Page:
Content Marketing is WRITING

The term "content marketing" first came about a few years ago, not sure exactly when but it's been around for a long time. Specifically, content marketing and mortgage loan officers. I recall when I built one of the first few websites back in the late 1990s I soon discovered how search engines log and rank sites. Back then, there were several search engines, all trying to make their mark. For those of you who have been around for a while and involved in early web design, you'll recognize names like Alta Vista, Infoseek, Lycos and others. Well, they're gone. Google was actually a late introduction and their initial logo looked like it was drawn by a bunch of kids but today Google is without a doubt the dominant force.But what hasn't changed? What these engines look for...content.

But content is nothing more than what...content. It's writing. It's taking putting up regular information that's relevant to your current and potential audience. That's never changed over the past 20 years. There have been attempts to manipulate search engine rankings and they'd all work for a while but the engines would soon figure out what was going on and change the algorithm to make the needed adjustments to fix it. But what has never needed fixing is what search engines look for. Writing. Or what it's called today, Content Marketing. 

I recently spoke with a client about writing web content and blogging for the company's mortgage website. We've been working with this client for a few years now but he informed me he had recently hired an SEO expert who was going to help get him listed at the top of various search engines, primarily Google and Bing. I asked him how much he was paying for this new service and he wouldn't give me an exact figure only to report that "it was expensive." I also asked about his rankings and where was he currently falling in rankings. This client provides me with 20 topics each month and is laser-focused on keyword rich copy. A typical topic would be something that consumers would search for on their own when researching mortgage information. For example, a title would be "How Much Do I Need for a Down Payment to Buy a House?" This is a common phrase and caters toward those seeking to buy their first home and get their very own mortgage instead of paying rent each month.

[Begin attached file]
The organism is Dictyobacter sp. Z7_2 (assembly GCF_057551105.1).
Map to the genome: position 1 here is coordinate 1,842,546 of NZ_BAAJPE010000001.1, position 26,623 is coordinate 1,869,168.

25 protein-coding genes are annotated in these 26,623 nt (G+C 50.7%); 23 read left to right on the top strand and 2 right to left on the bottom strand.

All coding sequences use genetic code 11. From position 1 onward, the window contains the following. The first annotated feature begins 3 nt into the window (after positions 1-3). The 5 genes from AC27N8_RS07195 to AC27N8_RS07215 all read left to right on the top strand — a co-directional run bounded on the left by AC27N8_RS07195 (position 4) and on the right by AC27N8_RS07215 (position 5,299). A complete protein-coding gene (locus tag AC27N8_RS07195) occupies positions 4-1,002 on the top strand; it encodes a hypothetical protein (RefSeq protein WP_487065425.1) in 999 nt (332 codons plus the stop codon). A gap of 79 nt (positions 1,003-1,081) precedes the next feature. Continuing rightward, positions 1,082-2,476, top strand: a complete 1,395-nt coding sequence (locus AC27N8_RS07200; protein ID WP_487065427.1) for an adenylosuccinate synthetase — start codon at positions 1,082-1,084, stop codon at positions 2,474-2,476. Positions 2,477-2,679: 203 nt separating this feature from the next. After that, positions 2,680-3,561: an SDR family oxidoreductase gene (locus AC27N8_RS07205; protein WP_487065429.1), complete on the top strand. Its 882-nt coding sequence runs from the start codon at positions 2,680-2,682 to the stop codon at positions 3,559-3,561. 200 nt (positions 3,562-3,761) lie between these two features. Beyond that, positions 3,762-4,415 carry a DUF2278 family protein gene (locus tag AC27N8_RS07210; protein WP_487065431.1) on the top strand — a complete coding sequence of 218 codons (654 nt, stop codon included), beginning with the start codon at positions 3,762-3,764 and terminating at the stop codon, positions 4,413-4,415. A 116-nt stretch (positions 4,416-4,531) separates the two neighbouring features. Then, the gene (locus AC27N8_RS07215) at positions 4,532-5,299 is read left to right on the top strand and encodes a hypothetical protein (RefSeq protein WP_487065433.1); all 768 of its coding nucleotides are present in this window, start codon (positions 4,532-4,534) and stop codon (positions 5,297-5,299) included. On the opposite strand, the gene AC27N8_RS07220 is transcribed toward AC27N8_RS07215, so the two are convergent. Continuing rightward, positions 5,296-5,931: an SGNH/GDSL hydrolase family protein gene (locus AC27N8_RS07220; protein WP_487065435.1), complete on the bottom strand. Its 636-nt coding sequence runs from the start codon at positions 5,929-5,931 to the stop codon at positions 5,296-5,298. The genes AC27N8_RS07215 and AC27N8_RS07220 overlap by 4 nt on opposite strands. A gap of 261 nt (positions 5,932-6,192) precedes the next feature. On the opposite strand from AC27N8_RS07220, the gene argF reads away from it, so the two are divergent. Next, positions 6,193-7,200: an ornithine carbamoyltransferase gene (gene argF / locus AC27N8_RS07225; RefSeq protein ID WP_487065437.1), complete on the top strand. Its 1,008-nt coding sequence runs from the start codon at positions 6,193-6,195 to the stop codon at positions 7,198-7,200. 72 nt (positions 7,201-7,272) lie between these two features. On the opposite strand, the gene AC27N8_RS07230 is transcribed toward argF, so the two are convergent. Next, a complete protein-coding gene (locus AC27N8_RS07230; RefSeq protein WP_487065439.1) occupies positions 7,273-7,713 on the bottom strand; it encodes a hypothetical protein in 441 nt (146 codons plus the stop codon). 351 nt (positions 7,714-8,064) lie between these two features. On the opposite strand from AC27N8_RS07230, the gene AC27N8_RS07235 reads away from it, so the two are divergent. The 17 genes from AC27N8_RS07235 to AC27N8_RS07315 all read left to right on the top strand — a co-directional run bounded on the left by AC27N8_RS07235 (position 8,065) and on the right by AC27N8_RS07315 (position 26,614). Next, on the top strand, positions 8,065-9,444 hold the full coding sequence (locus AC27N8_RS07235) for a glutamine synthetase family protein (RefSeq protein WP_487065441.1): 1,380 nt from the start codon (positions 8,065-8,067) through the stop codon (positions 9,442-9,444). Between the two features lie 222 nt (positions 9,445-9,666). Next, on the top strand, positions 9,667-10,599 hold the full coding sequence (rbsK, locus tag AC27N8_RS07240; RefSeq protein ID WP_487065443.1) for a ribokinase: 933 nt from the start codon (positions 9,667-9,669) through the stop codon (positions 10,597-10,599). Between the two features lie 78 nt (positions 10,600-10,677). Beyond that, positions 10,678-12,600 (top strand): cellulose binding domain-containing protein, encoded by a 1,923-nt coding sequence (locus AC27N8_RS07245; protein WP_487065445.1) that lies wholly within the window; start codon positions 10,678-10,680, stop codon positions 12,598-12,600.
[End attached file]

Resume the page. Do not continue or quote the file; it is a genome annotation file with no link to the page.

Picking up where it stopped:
I asked about his current rankings and he said that he wanted not to just be listed on the first page of results, where he currently resides, but he wanted to be #1. Okay, fair enough. But if his SEO person was indeed "expensive" then why would he pay for results just to jump up a few rungs on the performance ladder? I performed my own searches and sure enough, his page was prominently displayed on page 1 of Google. But just like he said, he was listed at three, four or five and he wanted to be #1. Being three, four or five amounted to providing fresh blog copy for his mortgage website but that wasn't enough. Apparently in his mind to quote a famous line, "If you're not first, you're last."